Divorce in the Workplace: Psychotherapist Caron Barruw
Psychotherapist Caron Barruw has a wealth of experience in supporting employees of corporations who are dealing with critical life challenges such as divorce and family breakup. In this short video I interviewed her so that her divorce advice and information on how to divorce amicably, could be readily accessible to people experiencing family breakup in the workplace – whether it is their own, or they are suffering the consequences of working with others who are dealing with divorce.
Impact of divorce in the workplace
“Divorce separation and marital relationships have a huge impact on people in the corporate world, especially on their productivity and how they are relating to people, and it has a massive effect on their teams, because somebody who is normally quite productive, suddenly becomes quite unproductive. They’re so caught up in this emotional hurricane of their divorce, that they become unavailable.
What I see a lot of in corporate teams is that people take it personally, so they start to think that the person doesn’t like them or is not available to them anymore, so this has a domino effect on productivity because the culture of the team changes, especially if these people are in management or leadership roles, as they have a direct impact on everyone underneath them – who sees their leader as maybe moody; cranky; not so available; not able to help them as much as he used to or she used to; having a change in personality. The whole team starts to become less stable and productive, because their leadership is in crisis.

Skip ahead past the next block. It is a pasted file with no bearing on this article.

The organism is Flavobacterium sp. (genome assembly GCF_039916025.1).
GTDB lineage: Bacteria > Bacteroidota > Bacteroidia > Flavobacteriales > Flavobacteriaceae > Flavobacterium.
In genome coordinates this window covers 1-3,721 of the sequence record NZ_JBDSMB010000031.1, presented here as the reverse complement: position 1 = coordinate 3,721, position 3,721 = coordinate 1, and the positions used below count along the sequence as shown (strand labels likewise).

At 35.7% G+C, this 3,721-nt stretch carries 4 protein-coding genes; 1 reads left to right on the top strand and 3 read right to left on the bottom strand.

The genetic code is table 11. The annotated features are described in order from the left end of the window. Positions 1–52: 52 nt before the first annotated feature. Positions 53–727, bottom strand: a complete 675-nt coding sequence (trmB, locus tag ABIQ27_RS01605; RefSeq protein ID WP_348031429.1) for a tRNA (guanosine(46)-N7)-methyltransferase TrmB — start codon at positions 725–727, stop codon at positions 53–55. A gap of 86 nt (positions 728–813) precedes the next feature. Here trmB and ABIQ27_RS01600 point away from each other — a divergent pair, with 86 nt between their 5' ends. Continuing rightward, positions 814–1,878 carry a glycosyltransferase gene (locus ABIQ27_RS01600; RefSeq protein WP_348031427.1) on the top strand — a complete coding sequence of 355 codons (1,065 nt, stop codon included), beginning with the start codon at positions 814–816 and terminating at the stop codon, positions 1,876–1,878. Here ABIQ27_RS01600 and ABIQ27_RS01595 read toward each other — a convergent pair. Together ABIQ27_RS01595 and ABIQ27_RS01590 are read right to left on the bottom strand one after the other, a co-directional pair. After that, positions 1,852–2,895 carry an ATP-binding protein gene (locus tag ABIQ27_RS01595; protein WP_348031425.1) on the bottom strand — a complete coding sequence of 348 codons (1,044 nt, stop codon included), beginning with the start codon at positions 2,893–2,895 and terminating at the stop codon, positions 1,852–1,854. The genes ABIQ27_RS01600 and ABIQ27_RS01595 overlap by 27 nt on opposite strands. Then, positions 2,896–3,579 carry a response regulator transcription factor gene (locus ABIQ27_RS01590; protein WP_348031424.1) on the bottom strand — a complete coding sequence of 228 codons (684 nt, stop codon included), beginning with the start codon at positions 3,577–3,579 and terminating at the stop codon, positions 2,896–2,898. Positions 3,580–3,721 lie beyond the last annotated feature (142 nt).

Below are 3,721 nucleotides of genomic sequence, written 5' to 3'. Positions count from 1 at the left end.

Training programmes on how to deal with divorce
I think it would be ideal if in the workforce they had training programmes on how to deal with family stress and family breakdown and family relationships, because so many of the workforce are affected by friends, family, relatives, brothers, sisters, aunts, grandchildren. If they go through emotional trauma and are sitting at work thinking “how should I help them?” Or “shall I call them?” And the phone’s ringing which is distracting them from their work which they should be doing.
And if the companies who are investing in helping people, just have a rough idea on how to manage emotional trauma and relationship breakdown, it would actually mean that people would be more productive at work and be able to balance it better. I think being able to balance the traumas and emotions within your daily life and work can often make for much better productivity.
Parents who are at war – in an adversarial divorce –
do great harm to their children
The children are unhappy, the parents are unhappy, the employers are unhappy – it starts affecting everything. Output, income, promotions, bonuses, the whole life of the family is stuck in trauma rather than moving towards healing because the parents have learned how to be no longer at war.”
Caron Barruw: Psychotherapist